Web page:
Local Commentary

Delegate Marcus Simon’s Richmond Report

The 2022 General Assembly session reached the halfway point known as crossover earlier this week. While many of you were celebrating Valentine’s Day on Monday, the Virginia House of Delegates spent nearly 12 hours on the floor, reviewing over 300 bills and resolutions. Tuesday was the deadline for the House to finish its review of all the House bills and the Senate to finish theirs.

In a recent Washington Post article summarizing the session so far, Republican Speaker of the House, Todd Gilbert and I were both quoted as saying the session really starts in earnest now that we are past crossover. Most of what’s happened so far has been political theater, with Republicans in the House of Delegates pushing to repeal, rollback and water-down legislation championed by Democrats during the two years we controlled both houses and the governor’s mansion. Meanwhile in the State Senate, similar bills have already been killed, a fate which now awaits their House cognates.

No subject was left untouched — bills to decrease voter access, increase access to guns, interfere with women’s reproductive health, roll back criminal justice reform, impose mandates on our schools, and water-down Virginia’s commitment to environmental protection.

Working with my Democratic colleagues, I’ve done my best to shed light on the worst bills that have come through. Unfortunately, with our current numbers in the House, we can’t defeat all the bad bills, but we can certainly cause a few roadblocks so it’s not completely smooth sailing.

With the partisan messaging bills now through their chamber of origin and headed for certain defeat down the hall, we’ll be able focus on the state budget and other must-pass legislation which will require bipartisan compromise to advance.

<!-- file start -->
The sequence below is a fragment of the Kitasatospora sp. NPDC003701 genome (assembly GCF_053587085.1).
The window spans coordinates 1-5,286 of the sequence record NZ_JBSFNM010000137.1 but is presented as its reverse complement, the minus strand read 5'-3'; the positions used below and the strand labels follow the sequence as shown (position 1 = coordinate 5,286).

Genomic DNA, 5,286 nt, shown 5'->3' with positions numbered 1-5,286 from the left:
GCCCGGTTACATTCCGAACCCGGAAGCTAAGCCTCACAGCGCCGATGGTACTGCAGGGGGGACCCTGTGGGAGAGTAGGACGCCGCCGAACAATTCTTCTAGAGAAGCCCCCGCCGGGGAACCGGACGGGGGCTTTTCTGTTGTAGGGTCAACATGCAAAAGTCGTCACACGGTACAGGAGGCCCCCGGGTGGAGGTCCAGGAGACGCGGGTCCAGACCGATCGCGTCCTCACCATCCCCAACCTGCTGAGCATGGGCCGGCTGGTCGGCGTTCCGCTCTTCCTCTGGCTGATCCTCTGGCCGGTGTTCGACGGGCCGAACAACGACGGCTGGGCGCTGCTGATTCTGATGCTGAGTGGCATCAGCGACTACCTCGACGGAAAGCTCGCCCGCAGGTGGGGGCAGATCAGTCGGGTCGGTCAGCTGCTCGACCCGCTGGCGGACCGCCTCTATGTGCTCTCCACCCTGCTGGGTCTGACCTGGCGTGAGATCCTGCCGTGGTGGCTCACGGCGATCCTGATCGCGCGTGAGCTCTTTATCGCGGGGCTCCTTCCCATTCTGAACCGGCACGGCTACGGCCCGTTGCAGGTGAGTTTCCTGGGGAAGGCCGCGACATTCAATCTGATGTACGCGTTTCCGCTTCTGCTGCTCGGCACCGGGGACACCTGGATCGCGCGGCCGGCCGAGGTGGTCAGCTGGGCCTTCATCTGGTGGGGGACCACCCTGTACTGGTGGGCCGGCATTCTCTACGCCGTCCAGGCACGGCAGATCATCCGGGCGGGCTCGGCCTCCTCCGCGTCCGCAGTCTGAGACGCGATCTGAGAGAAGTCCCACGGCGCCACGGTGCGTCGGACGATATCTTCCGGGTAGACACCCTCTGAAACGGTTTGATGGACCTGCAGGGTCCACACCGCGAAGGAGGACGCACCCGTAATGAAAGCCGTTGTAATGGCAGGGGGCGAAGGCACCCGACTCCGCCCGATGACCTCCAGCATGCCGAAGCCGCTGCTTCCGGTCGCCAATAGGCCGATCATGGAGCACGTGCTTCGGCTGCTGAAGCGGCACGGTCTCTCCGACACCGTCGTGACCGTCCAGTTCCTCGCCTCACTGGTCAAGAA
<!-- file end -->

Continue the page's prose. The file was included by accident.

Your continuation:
One such issue involves the House and Senate bills (HB 1353 & SB 727) to establish a Virginia Football Stadium Authority made up of nine members appointed by the Governor.

The Authority would have the power to hire contractors, acquire property, and issue bonds with the intent to build a brand-new stadium for the Washington Commanders Football team. To sweeten the potential deal, the Authority can offer financial incentives up to $1 billion.

No matter which football team you root for, this is a lot of money to offer a team owner embroiled in scandal who also just purchased the most expensive home in the Washington, DC metro area.
Both versions of this legislation are moving through the General Assembly despite my opposition. But that doesn’t mean I can’t try to change a few minds along the way.

When the House version reached the floor earlier this week, I introduced a floor amendment stating that even if the bill was enacted, it wouldn’t become effective until the National Football League released the results of attorney Beth Wilkinson’s report from last year. Known as the Wilkinson Report, the findings contain 2,100 documents requested by the US House of Representatives Committee on Oversight and Reform. The documents describe a toxic work environment that included bullying, intimidation, and sexual harassment that went on for many years.

If we’re going offer a $1 billion in incentives to anyone we should know who we are getting into business with.

The bottom line is that the Washington Commanders don’t need our money. If they truly want to come to Virginia, then they will do so. We could certainly form a partnership that is actually beneficial to the Commonwealth without forcing taxpayers to foot the bill. But the current bill language is far from beneficial in the way that its supporters would argue.

On a lighter note, my bill to update the Charter of the City of the Falls Church passed the House unanimously. Looking for ways to be more inclusive and engage more city residents, the City Council asked that I carry the bill to update the eligibility requirements for local boards and commissions. Upon final passage, residents regardless of their voting status will be able to participate.

Two of my other bills that passed unanimously are products of the Virginia Code Commission, on which I’m proud to serve. Known as “Code clean-up bills,” the bills seek to remove obsolete sections of the Code of Virginia.